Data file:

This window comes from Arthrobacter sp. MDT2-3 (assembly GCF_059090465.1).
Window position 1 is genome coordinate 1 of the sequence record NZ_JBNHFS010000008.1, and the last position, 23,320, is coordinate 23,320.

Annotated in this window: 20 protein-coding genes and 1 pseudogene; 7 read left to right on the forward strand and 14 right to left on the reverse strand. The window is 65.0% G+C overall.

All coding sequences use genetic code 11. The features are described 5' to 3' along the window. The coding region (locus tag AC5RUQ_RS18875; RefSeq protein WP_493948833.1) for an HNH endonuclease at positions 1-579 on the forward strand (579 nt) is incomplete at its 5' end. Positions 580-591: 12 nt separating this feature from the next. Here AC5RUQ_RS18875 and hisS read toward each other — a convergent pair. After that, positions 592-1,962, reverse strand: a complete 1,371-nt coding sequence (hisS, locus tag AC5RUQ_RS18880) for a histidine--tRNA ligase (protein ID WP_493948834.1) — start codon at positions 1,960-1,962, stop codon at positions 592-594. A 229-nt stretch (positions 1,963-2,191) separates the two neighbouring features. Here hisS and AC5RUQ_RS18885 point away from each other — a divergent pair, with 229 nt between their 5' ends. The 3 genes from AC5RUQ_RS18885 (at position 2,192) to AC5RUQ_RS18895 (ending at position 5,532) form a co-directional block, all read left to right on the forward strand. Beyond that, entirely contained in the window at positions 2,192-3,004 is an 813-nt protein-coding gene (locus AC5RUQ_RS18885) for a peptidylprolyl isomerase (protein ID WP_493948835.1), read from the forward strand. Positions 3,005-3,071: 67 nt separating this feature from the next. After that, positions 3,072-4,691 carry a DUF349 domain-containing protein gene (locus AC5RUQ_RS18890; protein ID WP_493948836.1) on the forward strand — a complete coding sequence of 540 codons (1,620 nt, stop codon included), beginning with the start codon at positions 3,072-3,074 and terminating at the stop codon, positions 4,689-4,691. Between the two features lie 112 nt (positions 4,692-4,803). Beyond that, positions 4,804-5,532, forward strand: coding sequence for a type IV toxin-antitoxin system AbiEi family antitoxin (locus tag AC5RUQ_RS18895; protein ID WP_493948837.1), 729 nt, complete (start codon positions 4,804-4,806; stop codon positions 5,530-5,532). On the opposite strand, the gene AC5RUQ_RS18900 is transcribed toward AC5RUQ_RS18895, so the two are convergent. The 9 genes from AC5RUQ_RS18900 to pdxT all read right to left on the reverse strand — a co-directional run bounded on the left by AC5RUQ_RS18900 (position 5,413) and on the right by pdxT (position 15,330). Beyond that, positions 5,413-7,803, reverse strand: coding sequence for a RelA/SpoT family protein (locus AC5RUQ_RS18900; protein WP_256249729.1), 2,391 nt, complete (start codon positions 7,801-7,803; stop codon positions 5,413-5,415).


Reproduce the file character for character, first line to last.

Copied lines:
This window comes from Arthrobacter sp. MDT2-3 (assembly GCF_059090465.1).
Window position 1 is genome coordinate 1 of the sequence record NZ_JBNHFS010000008.1, and the last position, 23,320, is coordinate 23,320.

Annotated in this window: 20 protein-coding genes and 1 pseudogene; 7 read left to right on the forward strand and 14 right to left on the reverse strand. The window is 65.0% G+C overall.

All coding sequences use genetic code 11. The features are described 5' to 3' along the window. The coding region (locus tag AC5RUQ_RS18875; RefSeq protein WP_493948833.1) for an HNH endonuclease at positions 1-579 on the forward strand (579 nt) is incomplete at its 5' end. Positions 580-591: 12 nt separating this feature from the next. Here AC5RUQ_RS18875 and hisS read toward each other — a convergent pair. After that, positions 592-1,962, reverse strand: a complete 1,371-nt coding sequence (hisS, locus tag AC5RUQ_RS18880) for a histidine--tRNA ligase (protein ID WP_493948834.1) — start codon at positions 1,960-1,962, stop codon at positions 592-594. A 229-nt stretch (positions 1,963-2,191) separates the two neighbouring features. Here hisS and AC5RUQ_RS18885 point away from each other — a divergent pair, with 229 nt between their 5' ends. The 3 genes from AC5RUQ_RS18885 (at position 2,192) to AC5RUQ_RS18895 (ending at position 5,532) form a co-directional block, all read left to right on the forward strand. Beyond that, entirely contained in the window at positions 2,192-3,004 is an 813-nt protein-coding gene (locus AC5RUQ_RS18885) for a peptidylprolyl isomerase (protein ID WP_493948835.1), read from the forward strand. Positions 3,005-3,071: 67 nt separating this feature from the next. After that, positions 3,072-4,691 carry a DUF349 domain-containing protein gene (locus AC5RUQ_RS18890; protein ID WP_493948836.1) on the forward strand — a complete coding sequence of 540 codons (1,620 nt, stop codon included), beginning with the start codon at positions 3,072-3,074 and terminating at the stop codon, positions 4,689-4,691. Between the two features lie 112 nt (positions 4,692-4,803). Beyond that, positions 4,804-5,532, forward strand: coding sequence for a type IV toxin-antitoxin system AbiEi family antitoxin (locus tag AC5RUQ_RS18895; protein ID WP_493948837.1), 729 nt, complete (start codon positions 4,804-4,806; stop codon positions 5,530-5,532). On the opposite strand, the gene AC5RUQ_RS18900 is transcribed toward AC5RUQ_RS18895, so the two are convergent. The 9 genes from AC5RUQ_RS18900 to pdxT all read right to left on the reverse strand — a co-directional run bounded on the left by AC5RUQ_RS18900 (position 5,413) and on the right by pdxT (position 15,330). Beyond that, positions 5,413-7,803, reverse strand: coding sequence for a RelA/SpoT family protein (locus AC5RUQ_RS18900; protein WP_256249729.1), 2,391 nt, complete (start codon positions 7,801-7,803; stop codon positions 5,413-5,415).